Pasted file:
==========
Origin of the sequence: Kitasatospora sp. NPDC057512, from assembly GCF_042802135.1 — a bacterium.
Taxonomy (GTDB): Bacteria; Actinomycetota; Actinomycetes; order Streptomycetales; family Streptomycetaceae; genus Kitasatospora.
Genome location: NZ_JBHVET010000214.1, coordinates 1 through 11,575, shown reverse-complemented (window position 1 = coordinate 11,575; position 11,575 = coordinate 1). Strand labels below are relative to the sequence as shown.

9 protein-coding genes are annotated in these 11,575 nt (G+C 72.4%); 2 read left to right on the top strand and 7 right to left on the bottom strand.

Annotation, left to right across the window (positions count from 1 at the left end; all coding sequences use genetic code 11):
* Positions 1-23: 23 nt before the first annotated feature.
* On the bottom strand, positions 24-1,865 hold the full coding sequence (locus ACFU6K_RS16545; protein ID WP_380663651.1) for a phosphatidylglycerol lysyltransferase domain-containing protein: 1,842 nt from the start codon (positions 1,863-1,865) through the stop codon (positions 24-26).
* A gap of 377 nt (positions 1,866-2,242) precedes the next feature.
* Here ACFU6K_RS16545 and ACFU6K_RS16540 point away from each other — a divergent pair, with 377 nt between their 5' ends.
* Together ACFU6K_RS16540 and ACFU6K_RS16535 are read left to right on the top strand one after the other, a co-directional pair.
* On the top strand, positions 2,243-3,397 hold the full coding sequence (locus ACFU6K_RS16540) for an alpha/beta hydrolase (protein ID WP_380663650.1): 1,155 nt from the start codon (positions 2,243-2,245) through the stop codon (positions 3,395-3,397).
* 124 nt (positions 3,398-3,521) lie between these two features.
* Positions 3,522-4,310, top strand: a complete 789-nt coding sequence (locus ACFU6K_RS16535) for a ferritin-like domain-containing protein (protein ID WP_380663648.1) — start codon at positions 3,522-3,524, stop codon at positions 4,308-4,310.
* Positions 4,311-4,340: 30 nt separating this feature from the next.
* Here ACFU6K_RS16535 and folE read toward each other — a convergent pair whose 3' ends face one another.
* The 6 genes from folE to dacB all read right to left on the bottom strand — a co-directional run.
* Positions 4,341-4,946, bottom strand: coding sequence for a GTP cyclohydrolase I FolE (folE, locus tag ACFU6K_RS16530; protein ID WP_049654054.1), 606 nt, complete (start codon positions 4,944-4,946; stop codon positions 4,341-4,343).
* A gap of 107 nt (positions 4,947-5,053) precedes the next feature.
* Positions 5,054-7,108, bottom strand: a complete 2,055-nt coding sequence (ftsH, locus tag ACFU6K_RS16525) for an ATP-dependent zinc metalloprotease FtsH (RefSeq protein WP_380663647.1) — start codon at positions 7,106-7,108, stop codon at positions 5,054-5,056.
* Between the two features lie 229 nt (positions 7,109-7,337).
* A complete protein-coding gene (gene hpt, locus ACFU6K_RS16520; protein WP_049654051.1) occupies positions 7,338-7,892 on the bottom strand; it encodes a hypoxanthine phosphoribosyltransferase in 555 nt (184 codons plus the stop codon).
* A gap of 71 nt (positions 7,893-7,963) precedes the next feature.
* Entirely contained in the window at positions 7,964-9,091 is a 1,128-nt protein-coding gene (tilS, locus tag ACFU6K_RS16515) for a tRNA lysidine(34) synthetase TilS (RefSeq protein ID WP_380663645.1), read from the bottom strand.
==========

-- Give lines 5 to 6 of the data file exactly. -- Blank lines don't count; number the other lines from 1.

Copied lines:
Annotation, left to right across the window (positions count from 1 at the left end; all coding sequences use genetic code 11):
* Positions 1-23: 23 nt before the first annotated feature.